From the Plain Dealer Sunday November 3, 2013
The flaws behind the issues that confront voters on Ohio ballots: Thomas Suddes
That’s direct democracy for you, the fruit of three threads woven into Ohio politics. Thread One was Andrew Jackson’s (stated) belief in the common person (unless that person was black or Native American). Thread Two was the belief of Ohio Progressives in so-called “direct democracy.” History also wove a third thread into Ohio ballots, a legacy of Prohibition: Local option liquor elections. There are 308 local-option liquor questions on Tuesday’s ballot.
Those factors give Ohioans lots of choices several times a year. For instance, on Tuesday’s ballot are 1,055 proposed tax levies and 65 local income-tax questions. That ocean of yeses and noes means voters get direct say over how they’re taxed and governed. That’s a lot more say than voters in some other states get.
Of course, there’s a school of thought that Ohio voters are too dumb or stingy to make good choices. The school crowd, in particular, hates levy elections. Levy elections give Ohioans what amounts to a veto over school property taxes.
In contrast, unless a lobby, or ballot petitioners, mobilizes statewide, at great expense, to gather hundreds of thousands of voter signatures, Ohioans — usually — aren’t given ballot-box say over state taxes (e.g., income and sales taxes).
That can make school levies lightning rods for voter anger over other taxes (set in Columbus and Washington) or other public officials. (True, if all parents did their jobs, Ohio schools could do their jobs — at less expense, and with less hassle.)
Meanwhile, thanks to Progressives. who fashioned much of today’s Ohio Constitution in 1912, Ohioans can propose laws (the initiative); veto laws passed by the legislature (the referendum, such as 2011’s, on union-busting Senate Bill 5); or unseat local elected officials (the recall). According to Husted’s tally, Tuesday’s ballot includes 20 local initiative and referendum issues.
Most ballot questions — bond issues, Sunday liquor sales — are routine as standard time. Some, though, are high-octane. And direct-democracy reformers forgot that a mob can be a mob whether it uses streets or ballots, especially in statewide campaigns. Example: The gay-bashing 2004 initiative that aimed to ban same-sex marriage in Ohio, a vote that had far more to do with suburban southwest Ohio’s need to kick somebody — anybody — around than it had to do with sexuality.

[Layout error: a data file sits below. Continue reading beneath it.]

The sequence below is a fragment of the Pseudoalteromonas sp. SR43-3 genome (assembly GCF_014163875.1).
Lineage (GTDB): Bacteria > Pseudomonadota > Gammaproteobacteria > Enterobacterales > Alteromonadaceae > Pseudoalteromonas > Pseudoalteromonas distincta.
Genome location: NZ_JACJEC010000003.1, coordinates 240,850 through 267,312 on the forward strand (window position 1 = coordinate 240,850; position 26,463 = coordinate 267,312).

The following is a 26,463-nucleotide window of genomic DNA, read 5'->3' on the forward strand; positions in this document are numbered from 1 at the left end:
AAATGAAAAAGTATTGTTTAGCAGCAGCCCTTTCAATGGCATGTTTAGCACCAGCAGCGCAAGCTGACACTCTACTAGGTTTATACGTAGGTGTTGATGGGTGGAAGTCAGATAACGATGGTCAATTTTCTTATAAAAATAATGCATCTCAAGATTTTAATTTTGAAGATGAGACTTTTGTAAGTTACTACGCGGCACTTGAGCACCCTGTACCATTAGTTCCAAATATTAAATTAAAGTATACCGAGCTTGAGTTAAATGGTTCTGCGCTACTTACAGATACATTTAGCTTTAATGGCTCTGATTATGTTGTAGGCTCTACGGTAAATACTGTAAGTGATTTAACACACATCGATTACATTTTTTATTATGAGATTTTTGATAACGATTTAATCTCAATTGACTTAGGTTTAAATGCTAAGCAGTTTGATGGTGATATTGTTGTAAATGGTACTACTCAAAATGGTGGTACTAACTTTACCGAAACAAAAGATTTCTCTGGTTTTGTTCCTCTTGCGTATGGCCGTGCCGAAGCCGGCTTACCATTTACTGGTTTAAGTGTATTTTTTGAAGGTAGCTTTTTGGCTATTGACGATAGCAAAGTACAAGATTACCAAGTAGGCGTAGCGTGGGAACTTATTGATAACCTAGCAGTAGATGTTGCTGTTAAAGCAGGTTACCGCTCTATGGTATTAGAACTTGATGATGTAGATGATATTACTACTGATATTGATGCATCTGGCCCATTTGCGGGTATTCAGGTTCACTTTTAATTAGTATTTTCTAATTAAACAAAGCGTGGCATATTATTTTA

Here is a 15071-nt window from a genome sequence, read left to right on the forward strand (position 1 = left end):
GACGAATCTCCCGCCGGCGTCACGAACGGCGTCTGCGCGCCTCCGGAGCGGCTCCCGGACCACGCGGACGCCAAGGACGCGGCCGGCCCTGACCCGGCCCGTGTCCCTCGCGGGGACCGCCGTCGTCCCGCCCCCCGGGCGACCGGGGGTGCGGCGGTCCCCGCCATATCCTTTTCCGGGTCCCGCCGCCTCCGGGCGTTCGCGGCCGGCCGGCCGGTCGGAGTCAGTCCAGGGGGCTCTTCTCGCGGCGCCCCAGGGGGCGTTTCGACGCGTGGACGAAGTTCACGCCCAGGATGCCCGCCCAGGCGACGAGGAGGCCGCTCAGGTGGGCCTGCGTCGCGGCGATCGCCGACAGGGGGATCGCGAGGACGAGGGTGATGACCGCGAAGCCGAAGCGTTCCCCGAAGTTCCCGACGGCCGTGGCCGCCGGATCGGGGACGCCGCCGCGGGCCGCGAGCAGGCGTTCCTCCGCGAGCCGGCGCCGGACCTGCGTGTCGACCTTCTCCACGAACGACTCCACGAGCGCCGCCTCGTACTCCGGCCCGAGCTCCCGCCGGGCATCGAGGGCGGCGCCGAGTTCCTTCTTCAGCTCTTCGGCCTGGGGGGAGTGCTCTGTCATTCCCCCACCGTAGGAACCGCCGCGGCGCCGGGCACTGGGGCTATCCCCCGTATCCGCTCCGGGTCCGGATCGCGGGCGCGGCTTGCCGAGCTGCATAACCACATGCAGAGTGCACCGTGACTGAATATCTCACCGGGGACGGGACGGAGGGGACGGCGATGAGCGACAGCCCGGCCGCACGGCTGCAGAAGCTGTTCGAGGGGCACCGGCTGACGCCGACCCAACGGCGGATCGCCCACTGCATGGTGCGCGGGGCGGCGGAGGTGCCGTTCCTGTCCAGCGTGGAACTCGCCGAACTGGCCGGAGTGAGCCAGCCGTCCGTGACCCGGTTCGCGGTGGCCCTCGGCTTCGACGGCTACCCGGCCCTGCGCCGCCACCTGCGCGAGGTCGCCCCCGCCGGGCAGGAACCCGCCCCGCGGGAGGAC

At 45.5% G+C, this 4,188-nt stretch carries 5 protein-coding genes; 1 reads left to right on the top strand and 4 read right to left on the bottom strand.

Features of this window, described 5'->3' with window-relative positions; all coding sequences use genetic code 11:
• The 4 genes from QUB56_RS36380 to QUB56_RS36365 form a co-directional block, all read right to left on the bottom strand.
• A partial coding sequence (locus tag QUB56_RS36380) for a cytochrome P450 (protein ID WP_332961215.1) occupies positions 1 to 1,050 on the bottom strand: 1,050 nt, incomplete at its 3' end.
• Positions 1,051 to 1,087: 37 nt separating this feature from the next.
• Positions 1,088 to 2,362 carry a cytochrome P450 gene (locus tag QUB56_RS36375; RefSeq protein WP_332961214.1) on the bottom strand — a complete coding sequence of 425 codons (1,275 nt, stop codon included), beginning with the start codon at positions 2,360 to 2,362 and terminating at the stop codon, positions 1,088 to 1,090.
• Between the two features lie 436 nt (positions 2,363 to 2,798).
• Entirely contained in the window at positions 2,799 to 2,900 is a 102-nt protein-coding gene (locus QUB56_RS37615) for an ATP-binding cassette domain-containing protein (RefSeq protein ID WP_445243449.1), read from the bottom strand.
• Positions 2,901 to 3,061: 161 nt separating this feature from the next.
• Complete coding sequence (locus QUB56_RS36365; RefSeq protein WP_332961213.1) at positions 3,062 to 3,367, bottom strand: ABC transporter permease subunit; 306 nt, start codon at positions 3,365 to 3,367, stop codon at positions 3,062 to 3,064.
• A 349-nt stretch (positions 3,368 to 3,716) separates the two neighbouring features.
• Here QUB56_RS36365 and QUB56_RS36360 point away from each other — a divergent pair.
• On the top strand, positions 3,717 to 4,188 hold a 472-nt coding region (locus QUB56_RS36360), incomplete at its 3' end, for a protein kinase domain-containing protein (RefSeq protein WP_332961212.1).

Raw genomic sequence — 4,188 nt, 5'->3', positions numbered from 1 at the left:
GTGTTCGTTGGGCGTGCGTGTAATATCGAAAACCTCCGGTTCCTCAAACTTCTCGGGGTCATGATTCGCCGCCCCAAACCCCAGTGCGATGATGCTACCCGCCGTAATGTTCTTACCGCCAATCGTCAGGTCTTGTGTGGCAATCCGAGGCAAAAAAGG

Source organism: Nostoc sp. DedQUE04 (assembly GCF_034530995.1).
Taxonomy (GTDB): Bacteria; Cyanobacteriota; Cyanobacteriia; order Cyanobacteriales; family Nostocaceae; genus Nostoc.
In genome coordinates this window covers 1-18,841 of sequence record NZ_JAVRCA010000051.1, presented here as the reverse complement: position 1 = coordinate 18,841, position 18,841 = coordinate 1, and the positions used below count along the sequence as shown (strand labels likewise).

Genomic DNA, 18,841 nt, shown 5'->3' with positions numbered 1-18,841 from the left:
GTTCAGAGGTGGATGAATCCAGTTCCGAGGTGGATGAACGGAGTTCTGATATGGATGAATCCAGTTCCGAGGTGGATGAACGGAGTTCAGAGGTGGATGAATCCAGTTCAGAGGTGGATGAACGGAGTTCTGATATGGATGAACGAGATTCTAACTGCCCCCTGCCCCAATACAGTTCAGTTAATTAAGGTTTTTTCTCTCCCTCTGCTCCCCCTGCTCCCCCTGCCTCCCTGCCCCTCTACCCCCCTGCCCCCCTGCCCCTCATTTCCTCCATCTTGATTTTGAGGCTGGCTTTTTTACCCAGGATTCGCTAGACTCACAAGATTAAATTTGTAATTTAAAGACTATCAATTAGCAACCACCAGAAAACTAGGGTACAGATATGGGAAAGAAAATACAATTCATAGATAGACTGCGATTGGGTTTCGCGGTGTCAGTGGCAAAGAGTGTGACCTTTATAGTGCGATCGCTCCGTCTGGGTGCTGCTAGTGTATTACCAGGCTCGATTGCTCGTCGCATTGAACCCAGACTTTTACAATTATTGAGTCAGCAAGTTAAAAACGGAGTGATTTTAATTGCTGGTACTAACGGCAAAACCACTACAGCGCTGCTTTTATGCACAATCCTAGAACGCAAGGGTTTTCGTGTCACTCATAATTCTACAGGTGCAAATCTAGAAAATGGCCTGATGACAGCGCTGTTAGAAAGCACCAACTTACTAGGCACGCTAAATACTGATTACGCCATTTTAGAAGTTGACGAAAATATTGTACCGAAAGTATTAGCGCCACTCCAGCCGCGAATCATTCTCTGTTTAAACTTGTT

And Ohioans were told loud and clear that 2009’s casino initiative would do far more for Dan Gilbert and Penn National Gaming than it would ever do for Ohio. But the casino crowd spent $50 million; their issue passed.
Advocates of direct democracy tended to come from comfortable backgrounds. But, then and now, most Ohioans are so hard-pressed rearing families, working jobs and trying, somehow, to relax, they don’t have the time to study up on issues or debate the constitution, or fine points of school funding.
Raymond Moley, a famed Greater Clevelander who landed in Democratic President Franklin Roosevelt’s Brain Trust but later became conservative, once looked back on the era of direct-democracy reforms. Moley decided the power given voters to legislate directly — through referendum and initiative — fell “far short of the romantic notions of the Progressives.”
One notion Ohio reformers had: The power of direct legislation would break the backs of special interests at Ohio’s city halls and courthouses, and especially on Capitol Square in Columbus.
Today, 101 years later, Ohioans know how that worked out.
Thomas Suddes, a member of the editorial board, writes from Athens.